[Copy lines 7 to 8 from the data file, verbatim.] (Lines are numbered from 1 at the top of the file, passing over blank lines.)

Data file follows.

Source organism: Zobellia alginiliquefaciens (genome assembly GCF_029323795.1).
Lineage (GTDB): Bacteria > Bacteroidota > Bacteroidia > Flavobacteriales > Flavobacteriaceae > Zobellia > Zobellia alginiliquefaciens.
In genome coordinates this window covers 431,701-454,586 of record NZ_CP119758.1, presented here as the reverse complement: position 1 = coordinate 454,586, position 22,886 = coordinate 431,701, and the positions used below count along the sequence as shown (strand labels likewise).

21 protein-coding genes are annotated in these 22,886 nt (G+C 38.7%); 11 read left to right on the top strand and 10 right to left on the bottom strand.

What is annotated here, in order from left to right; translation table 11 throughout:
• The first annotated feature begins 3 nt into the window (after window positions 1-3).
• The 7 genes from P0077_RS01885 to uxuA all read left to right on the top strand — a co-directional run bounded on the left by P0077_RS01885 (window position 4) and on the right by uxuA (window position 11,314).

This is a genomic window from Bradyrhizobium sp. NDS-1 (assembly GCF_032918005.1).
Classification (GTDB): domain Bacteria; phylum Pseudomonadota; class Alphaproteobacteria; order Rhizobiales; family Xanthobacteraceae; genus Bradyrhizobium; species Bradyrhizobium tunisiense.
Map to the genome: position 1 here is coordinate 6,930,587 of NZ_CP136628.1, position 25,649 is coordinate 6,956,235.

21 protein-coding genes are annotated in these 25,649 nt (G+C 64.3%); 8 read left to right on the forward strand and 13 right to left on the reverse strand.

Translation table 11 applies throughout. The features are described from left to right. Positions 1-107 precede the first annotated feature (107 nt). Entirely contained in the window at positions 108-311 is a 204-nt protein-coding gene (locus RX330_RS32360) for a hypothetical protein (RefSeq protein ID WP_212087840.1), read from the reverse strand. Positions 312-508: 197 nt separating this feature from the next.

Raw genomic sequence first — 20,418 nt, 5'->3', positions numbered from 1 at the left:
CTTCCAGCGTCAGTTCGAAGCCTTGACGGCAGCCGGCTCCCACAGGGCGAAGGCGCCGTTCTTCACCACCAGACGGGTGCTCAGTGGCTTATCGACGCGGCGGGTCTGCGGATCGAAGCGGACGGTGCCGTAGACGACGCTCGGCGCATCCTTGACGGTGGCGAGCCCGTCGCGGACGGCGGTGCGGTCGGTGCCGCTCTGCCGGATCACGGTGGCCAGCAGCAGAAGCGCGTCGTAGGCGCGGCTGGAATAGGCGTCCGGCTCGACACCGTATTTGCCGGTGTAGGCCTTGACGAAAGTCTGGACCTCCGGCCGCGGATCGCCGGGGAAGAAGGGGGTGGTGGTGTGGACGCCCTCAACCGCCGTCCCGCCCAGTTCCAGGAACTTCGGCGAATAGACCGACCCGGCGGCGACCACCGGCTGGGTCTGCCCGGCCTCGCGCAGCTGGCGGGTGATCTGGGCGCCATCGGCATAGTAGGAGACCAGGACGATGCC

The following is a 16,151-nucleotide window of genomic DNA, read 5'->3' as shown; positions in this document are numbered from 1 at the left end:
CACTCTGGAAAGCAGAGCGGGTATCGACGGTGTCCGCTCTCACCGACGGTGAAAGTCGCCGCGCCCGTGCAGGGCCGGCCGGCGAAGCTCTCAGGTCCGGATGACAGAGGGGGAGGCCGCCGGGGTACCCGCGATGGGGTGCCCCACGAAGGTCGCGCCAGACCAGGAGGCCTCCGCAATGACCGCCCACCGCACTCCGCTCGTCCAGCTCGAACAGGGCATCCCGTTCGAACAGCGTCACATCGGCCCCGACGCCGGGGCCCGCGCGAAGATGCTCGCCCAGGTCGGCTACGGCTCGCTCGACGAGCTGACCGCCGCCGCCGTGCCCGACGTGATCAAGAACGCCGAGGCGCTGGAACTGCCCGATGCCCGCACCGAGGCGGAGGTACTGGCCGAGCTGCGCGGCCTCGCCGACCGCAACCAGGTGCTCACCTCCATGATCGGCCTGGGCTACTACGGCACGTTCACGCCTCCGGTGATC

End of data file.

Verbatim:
• The 7 genes from P0077_RS01885 to uxuA all read left to right on the top strand — a co-directional run bounded on the left by P0077_RS01885 (window position 4) and on the right by uxuA (window position 11,314).

This is a genomic window from Bradyrhizobium sp. NDS-1 (assembly GCF_032918005.1).